The German high-tech startup Fusion Bionic, which develops and sells systems for the production of biomimetic surfaces, is starting a strategic cooperation with MOEWE optical solutions, a leading manufacturer of polygon-based laser micromachining systems. Both companies join forces to enable ultra-high-speed systems for surface processing and functionalization.
The functionalization of surfaces using laser technologies offers an alternative solution to functional coatings, which are widely used in industry today. However, many of these functional coatings do not meet the requirements of REACH-Konformität or are very susceptible to degradation processes.
Fusion Bionic, a spin-off of the Fraunhofer Institute for Material and Beam Technology IWS, offers an alternative approach to functional surfaces using laser surface texturing. By using the proprietary laser technology of Direct Laser Interference Patterning, or DLIP for short, high-performance surfaces are achievable that offer self-cleaning properties, anti-icing properties, reduced friction, improved contact performance and much more.
"For a long time, the commercial use of laser-generated functional surfaces was hardly feasible due to relatively slow laser processing techniques. This was solved by the DLIP technology, which makes it possible to produce functional surfaces at speeds of up to 1m²/min. Fusion Bionic has been driving the commercialization of DLIP technology through various products since its inception,” said Tim Kunze, CEO and co-founder of Fusion Bionic.
The partnership with MOEWE that is now beginning will significantly increase the possible processing speed through the combination of two state-of-the-art laser technologies - polygon scanning and DLIP.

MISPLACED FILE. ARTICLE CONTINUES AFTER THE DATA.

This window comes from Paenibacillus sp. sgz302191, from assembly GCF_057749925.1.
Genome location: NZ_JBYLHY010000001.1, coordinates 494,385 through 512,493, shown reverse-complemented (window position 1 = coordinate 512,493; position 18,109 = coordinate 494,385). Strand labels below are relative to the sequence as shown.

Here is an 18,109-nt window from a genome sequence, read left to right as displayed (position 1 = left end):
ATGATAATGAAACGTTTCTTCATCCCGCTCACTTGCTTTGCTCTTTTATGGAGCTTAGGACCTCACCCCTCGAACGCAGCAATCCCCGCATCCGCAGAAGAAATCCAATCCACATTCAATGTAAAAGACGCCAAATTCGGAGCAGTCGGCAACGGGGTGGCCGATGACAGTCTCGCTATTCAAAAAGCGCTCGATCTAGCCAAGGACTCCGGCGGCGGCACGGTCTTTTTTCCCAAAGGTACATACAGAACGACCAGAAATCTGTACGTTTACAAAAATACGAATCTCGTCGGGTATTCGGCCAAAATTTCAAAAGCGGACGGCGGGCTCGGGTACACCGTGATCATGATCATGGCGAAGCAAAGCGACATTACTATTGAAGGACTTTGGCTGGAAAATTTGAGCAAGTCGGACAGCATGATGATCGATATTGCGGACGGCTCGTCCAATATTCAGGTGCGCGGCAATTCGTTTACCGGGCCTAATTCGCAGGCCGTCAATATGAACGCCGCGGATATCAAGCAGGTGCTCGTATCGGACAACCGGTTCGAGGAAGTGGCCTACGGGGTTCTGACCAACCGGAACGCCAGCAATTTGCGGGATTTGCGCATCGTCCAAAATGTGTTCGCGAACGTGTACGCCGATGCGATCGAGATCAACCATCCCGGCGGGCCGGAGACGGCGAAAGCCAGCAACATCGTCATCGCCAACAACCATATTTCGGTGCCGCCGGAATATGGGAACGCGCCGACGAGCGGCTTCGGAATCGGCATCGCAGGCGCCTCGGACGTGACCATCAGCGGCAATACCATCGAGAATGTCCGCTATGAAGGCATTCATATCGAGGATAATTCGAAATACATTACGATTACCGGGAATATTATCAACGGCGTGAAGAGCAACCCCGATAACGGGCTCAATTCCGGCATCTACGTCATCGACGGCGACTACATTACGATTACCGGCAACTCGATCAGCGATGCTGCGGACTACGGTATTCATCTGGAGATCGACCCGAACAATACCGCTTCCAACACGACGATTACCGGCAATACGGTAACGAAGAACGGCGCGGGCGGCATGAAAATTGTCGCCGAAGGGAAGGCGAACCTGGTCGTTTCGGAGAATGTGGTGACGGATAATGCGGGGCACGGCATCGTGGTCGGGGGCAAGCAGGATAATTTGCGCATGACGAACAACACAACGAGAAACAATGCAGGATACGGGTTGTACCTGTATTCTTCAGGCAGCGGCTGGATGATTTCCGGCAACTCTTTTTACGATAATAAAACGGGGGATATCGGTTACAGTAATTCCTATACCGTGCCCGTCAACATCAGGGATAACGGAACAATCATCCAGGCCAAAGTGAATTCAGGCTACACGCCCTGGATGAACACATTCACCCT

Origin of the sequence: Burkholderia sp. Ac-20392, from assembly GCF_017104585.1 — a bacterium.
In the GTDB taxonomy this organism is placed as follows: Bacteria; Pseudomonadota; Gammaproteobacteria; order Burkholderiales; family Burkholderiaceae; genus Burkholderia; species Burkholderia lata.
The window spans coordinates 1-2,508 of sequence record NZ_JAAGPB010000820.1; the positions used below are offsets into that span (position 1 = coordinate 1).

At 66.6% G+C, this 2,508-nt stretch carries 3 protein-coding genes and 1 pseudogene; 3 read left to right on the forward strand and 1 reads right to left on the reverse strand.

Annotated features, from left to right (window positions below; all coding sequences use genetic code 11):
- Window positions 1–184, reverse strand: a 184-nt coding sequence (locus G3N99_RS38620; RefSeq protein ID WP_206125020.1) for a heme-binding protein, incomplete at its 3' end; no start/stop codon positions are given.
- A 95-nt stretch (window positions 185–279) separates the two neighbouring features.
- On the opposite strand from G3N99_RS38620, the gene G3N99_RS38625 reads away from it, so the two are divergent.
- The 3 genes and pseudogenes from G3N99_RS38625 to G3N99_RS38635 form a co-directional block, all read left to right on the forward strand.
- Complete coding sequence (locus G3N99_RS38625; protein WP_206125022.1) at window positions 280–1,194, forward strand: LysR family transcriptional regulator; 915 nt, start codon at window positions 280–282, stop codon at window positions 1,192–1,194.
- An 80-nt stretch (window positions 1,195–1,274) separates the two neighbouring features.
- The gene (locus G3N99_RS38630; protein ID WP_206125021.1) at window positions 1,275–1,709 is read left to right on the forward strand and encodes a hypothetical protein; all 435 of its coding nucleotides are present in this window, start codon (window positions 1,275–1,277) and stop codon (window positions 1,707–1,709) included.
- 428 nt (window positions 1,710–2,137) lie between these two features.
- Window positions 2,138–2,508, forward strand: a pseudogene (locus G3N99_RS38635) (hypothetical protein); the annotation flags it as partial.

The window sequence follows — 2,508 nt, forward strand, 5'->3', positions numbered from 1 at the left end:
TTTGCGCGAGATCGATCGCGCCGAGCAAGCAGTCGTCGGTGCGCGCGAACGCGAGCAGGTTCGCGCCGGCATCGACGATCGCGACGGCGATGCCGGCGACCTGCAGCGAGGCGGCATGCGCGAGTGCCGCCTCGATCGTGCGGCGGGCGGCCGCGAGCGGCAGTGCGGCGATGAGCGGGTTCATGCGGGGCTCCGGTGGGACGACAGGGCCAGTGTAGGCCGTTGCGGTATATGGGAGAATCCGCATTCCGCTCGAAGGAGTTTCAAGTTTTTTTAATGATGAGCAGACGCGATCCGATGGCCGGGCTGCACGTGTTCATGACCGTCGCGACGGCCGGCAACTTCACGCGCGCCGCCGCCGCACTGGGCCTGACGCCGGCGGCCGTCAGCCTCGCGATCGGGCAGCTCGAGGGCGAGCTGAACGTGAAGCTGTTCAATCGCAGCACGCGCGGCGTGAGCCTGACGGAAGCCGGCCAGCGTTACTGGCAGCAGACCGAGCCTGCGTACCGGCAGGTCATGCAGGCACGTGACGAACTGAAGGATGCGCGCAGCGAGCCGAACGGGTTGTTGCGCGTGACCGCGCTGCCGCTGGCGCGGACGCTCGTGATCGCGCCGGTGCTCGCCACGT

“The advantages of our polygon-based beam deflection systems are particularly evident in combination with high-power lasers. In the meantime, laser systems with an average power of 2-3 kW can be found in many application laboratories of established laser manufacturers, with some research institutions such as the Fraunhofer Society striving for developments of up to 20 kW. Our collaboration with Fusion Bionic has the potential to make these forces more usable through their proprietary DLIP technology and our advanced polygon scanning solutions. At MOEWE, we look forward to pushing the boundaries of what is possible with Fusion Bionic,” emphasizes Prof. Andre Streek, CVO and co-founder of MOEWE.
"In our application center, we recently demonstrated processing speeds of up to 3m²/min with our colleagues from MOEWE, which is a great success in terms of further technology upscaling. We have started working with MOEWE on a commercial implementation of the Polygon DLIP technology, which will be brought to market later this year by the optical solution COREultra,” emphasizes Dr. Sabri Alamri, Research Director and Co-Founder of Fusion Bionic.
Early laser suppliers have already expressed interest in Fusion Bionic's advanced Polygon DLIP technology, such as the Edgewave GmbH from Würselen. The laser manufacturer provided a multi-100W laser system from its PX600 series to measure its performance in combination with the polygon DLIP approach.
The collaboration between both parties will enable a rapid time to market, unlocking the full potential of Fusion Bionic's state-of-the-art microtexturing solution.
Founded in early 2021, Fusion Bionic has already attracted significant customer interest from multiple industrial and academic partners worldwide. Fusion Bionic was recently named Heraeus Accelerator Champion 2021 due to its successful participation in the Heraeus Accelerator Program 2021, setting it apart from more than 1800 startups active worldwide.
About MOEWE Optical Solutions GmbH (MOEWE)
The company MOEWE was founded in 2018 by Prof. Dr.-Ing. André Streek, Sascha Klötzer and Robby Ebert founded as a spin-off of the Mittweida University Laser Institute. The company's focus is on the development and production of ultra-fast polygon-based scanning systems. It uses a dual polygon and an ultra-fast FPGA-based controller in a unique way. The devices are therefore very versatile, from microelectronics to steel production.